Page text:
Despite reports that oppressive student debt or a desire to a desire to keep renting will keep homeownership rates for twenty and thirty-somethings at record lows, millions of them are waiting on a slightly fatter paycheck to begin the process of buying a first home, according to a new national study.
An increase of 15 percent or less in annual income will be enough to turn nearly one third (29%) of U.S. Millennials1 into home buyers, according to a new national survey of Millennials commissioned by loanDepot LLC, one of the fastest growing nonbank lenders in the nation. The loanDepot survey of more than 1,000 Millennials who don’t own a home also found more than a third (35%) plan to buy within five years and they’re acting now to turn dreams into a reality. They’re getting their credit in order (58%), paying down debt (47%) and saving for a down payment (47%).
This means Millennials earning the $73,6002 median household income for college-degreed adults need $11,040 more a year3 to qualify for a median priced home of $219,800.4 The potential impact of a 29 percent increase in the number of Millennial home buyers would result in approximately 449,500 more homes sold,5 valued at a total of $94.4 billion.
“Our survey confirms income is a key to opening the doors of homeownership for Millennials and they’re more than committed to it; they’re actively planning for it,” said Anthony Hsieh, chairman and chief executive officer, loanDepot LLC. “Their strong desire to become homeowners, coupled with the commitment of getting their finances in order, suggests a renewal in first-time buyer demand may be possible if we sustain the necessary economic and market conditions.”
Nearly half (48%) of Millennials in the survey said it’s not fair that student loan debt (SLD) is given equal weight with credit card or consumer debt during the home loan application process.
Almost two-thirds (58%) also agree the federal government should make it easier for creditworthy borrowers with SLD to get the financing they need to buy a home.
Only 14 percent of Millennials in the survey opposed the idea.
The recently introduced FICO 9® credit model reduces the importance of medical debt on a borrower’s credit score across multiple credit reporting sources. The survey suggests Millennials are calling for the same with SLD. FICO 9® has been adopted by most industries with the exception of the housing industry and government sponsored enterprises (GSEs).
“We’re at a tipping point in which lenders, regulators, legislators and investors need to remove the unnecessary and unfair barriers blocking Millennials from homeownership,” Hsieh said.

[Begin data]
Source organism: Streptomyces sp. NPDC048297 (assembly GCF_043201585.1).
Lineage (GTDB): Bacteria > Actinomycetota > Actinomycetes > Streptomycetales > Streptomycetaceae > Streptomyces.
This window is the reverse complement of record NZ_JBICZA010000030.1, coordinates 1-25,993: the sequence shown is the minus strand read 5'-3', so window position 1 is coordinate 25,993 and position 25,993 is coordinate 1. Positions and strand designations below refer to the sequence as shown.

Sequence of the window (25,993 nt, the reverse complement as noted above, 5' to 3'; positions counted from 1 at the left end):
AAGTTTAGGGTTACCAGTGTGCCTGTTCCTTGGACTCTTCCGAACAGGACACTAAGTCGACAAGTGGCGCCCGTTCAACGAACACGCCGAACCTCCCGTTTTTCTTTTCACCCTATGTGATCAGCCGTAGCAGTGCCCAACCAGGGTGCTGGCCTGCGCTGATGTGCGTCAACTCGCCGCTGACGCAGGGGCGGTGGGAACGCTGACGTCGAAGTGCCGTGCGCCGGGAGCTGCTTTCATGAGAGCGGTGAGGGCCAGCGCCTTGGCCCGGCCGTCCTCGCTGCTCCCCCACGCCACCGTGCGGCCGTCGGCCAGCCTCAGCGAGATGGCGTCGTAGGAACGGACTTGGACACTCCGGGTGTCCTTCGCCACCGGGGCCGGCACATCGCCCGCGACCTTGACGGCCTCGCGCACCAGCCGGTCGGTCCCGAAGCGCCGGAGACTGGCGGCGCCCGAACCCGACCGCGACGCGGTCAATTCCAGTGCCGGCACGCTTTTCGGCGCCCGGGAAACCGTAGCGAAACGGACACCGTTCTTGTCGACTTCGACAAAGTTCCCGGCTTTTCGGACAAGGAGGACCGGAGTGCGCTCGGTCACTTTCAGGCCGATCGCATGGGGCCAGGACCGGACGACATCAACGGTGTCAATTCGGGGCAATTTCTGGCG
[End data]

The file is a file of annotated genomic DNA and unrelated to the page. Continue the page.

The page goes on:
Even though stricter lending standards are making it tough for most borrowers to qualify for a mortgage, not all Millennials in the survey oppose them. They do however appear to think the pendulum has swung too far and call on the federal government to make it possible for low and mid-income people to access credit.
Two out of three (65%) of Millennials who don’t own a home today agree that making it harder to get a mortgage guards against risky loans and will help prevent another mortgage crisis (59%).
Nearly half or 49 percent say these stricter requirements are hurting homeownership. This is especially true of respondents who make under $50,000 a year (52%) compared to those earning over $50,000 (44%). One in three (30%) believe stricter guidelines are a bad idea, while almost half (47%) are unsure and 22 percent say they are a good idea.
Eighty-two percent believe homeownership strengthens our country and they believe everyone should have a fair opportunity to own a home in their lifetime (86%).
To help make that happen, three-quarters (76%) say the federal government should make it possible for low and mid-income people to get a mortgage. This is especially true for respondents who plan to buy within five years (78%).
While student loan debt is a greater problem for today’s Millennials than any other generation in our nation’s history, it isn’t deterring their near-term plans to become first-time home buyers.
Of the Millennials responsible for paying SLD (30%), four out of 10 (40%) say they plan to purchase a home within five years. When it comes to perceptions on lowering their debt-to-income (DTI) ratio in preparation for homeownership, the survey found Millennials think they need to cut more than is actually necessary.
Almost half (48%) believe the average borrower with SLD needs to lower their total monthly debt payments by more than $300 a month to qualify for a home loan, with 28 percent saying $451 a month or more.
In reality, an analysis of loanDepot data of 46,000 first-time home buyers from 2010 to 2014 shows the average borrower with SLD needs to reduce their total monthly debt payments by only $150 to $300 depending on their DTI to qualify for a home loan.6
A recently released report7 estimates SLD will reduce real estate sales by eight percent in 2014, nearly $83 billion in sales, and households paying $750 or more a month in SLD will be priced out of the housing market.8 With SLD increasing by about six percent annually9, industry experts expect this trend to continue.